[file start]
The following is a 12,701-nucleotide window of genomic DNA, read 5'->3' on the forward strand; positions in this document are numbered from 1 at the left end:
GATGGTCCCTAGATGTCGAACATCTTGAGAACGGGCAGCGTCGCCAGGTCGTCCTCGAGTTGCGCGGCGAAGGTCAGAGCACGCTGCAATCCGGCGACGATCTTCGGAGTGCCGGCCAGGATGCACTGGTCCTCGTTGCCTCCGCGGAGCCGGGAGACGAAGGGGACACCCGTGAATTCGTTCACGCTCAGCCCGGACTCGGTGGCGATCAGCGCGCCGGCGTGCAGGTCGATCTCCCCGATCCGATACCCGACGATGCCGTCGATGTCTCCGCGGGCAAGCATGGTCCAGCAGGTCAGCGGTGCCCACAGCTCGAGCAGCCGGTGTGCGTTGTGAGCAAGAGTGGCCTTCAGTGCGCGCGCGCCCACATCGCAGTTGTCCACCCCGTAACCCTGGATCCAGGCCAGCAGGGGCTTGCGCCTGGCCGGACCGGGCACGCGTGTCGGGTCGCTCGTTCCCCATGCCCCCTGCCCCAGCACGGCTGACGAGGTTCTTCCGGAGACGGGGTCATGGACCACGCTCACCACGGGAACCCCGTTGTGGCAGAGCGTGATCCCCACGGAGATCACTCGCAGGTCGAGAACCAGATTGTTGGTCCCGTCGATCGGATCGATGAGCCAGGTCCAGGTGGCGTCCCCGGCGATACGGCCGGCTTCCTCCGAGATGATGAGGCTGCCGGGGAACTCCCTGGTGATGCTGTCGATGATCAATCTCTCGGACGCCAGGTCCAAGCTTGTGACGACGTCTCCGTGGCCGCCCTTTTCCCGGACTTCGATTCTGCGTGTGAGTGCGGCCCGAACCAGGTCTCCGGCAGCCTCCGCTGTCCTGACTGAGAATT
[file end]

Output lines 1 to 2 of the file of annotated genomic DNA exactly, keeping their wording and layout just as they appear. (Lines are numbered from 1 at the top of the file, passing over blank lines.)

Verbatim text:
The following is a 12,701-nucleotide window of genomic DNA, read 5'->3' on the forward strand; positions in this document are numbered from 1 at the left end:
GATGGTCCCTAGATGTCGAACATCTTGAGAACGGGCAGCGTCGCCAGGTCGTCCTCGAGTTGCGCGGCGAAGGTCAGAGCACGCTGCAATCCGGCGACGATCTTCGGAGTGCCGGCCAGGATGCACTGGTCCTCGTTGCCTCCGCGGAGCCGGGAGACGAAGGGGACACCCGTGAATTCGTTCACGCTCAGCCCGGACTCGGTGGCGATCAGCGCGCCGGCGTGCAGGTCGATCTCCCCGATCCGATACCCGACGATGCCGTCGATGTCTCCGCGGGCAAGCATGGTCCAGCAGGTCAGCGGTGCCCACAGCTCGAGCAGCCGGTGTGCGTTGTGAGCAAGAGTGGCCTTCAGTGCGCGCGCGCCCACATCGCAGTTGTCCACCCCGTAACCCTGGATCCAGGCCAGCAGGGGCTTGCGCCTGGCCGGACCGGGCACGCGTGTCGGGTCGCTCGTTCCCCATGCCCCCTGCCCCAGCACGGCTGACGAGGTTCTTCCGGAGACGGGGTCATGGACCACGCTCACCACGGGAACCCCGTTGTGGCAGAGCGTGATCCCCACGGAGATCACTCGCAGGTCGAGAACCAGATTGTTGGTCCCGTCGATCGGATCGATGAGCCAGGTCCAGGTGGCGTCCCCGGCGATACGGCCGGCTTCCTCCGAGATGATGAGGCTGCCGGGGAACTCCCTGGTGATGCTGTCGATGATCAATCTCTCGGACGCCAGGTCCAAGCTTGTGACGACGTCTCCGTGGCCGCCCTTTTCCCGGACTTCGATTCTGCGTGTGAGTGCGGCCCGAACCAGGTCTCCGGCAGCCTCCGCTGTCCTGACTGAGAATT